I don’t know how many British films like Finding your feet I’ve seen. The formula is easy: you take a respectable middle-age/elderly British actress, she’ll play a woman with a dramatic situation who copes by doing something that takes her out of her comfort zone, but makes them feel that they have accomplish a lot. The cynic in me calls that the “embracing life” or “climb every mountain” films. How do you like them clichés? In Calendar girls you had Dame Helen Mirren and Dame Julie Walters posing in a nude calendar to raise money for cancer, Song for Marion starred Dame Vanessa Redgrave as a cancer patient joining a choir. There are many other examples. There is a lot of laughs and pathos. That is why the those films are a big hit. But it has to be British. If Americans tried to do a film like that, it would be called corny, and it would be snubbed and laughed at. If it sounds as if I did not like Finding your feet, it is wrong. Well, I liked it more than I expected. It’s probably because of the three main actors. Imelda Staunton plays Lady Sandra Abbott, who finds out that Mike (John Sessions), her husband of 40 years, has been having an affair with her best friend. Ashamed and hurt she goes to live with her estranged sister, Bif (Celia Imrie, who was one of the Calendar girls). Bif lives on an inner-city apartment building, and the “Lady” lived in a rich mansion. Sandra is snobbish, doesn’t like anyone or anything, especially her life. Meanwhile, Bif is an “embracing life”, “climb every mountain” person. While Bif is going to community dance class for seniors, Sandra mopes around the apartment all day, drinking too much and feeling sorry for herself. It takes time, but with the influence of her older sister, Sandra is slowly getting out of her near comatose state. One of Sandra’s childhood dreams was to be a dancer, so Bif invites Sandra to join the dance class. There Sandra meets Charlie (Timothy Spall) and Jackie (Joanna Lumley). At first Sandra does not like Charlie very much, but he’s a very good dancer, and slowly they become closer. But Sandra ignores that Charlie is married, but his wife is suffering from advance stage Alzheimer, and does not recognize him. It is too much for Charlie and it may cause her more damage than good, so he stops visiting her. When a video of a dance that the group performed as a street celebration has gone viral, they are invited to go to Rome to perform at a festival. But Mike wants her to come back home. A lot of people will like Finding your feet. And so did I. Yes, the actors are good. This is a great part for Celia Imrie, who usually plays the best friend, the ex-wife or the mother. Here she is funny and touching. And so is Timothy Spall. The scenes where Charlie visits his wife are particularly effective and hard to watch. And Imelda Staunton is a great performer. She made me laugh and touched me. She is the main reason to go see Finding your feet. There is one small problem. The dance number in Rome is a big letdown. The expectations were raised quite high, but instead of having something that was extraordinary, we get something that doesn’t even match the quality of the rest of the film. The dance in Rome was such a disappointment. But if you wanna laugh and have a good cry… And it is British!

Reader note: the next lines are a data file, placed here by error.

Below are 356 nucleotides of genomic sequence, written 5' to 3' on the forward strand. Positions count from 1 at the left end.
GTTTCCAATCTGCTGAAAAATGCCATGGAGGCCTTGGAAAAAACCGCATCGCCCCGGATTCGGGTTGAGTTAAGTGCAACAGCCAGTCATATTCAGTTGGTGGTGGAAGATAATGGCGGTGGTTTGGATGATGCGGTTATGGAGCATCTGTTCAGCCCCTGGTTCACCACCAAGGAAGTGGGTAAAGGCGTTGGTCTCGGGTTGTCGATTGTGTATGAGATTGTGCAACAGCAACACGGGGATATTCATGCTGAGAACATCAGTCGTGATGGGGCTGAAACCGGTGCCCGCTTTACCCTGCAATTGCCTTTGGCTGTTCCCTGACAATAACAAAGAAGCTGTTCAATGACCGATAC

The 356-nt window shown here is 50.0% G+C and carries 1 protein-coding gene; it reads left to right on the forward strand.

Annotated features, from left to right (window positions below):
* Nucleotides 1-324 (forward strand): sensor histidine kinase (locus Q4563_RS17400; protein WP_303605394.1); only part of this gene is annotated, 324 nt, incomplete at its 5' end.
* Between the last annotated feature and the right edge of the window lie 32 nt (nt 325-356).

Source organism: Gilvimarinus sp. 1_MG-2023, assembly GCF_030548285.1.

Finding your feet
Meg Leonard & Nick Moorcroft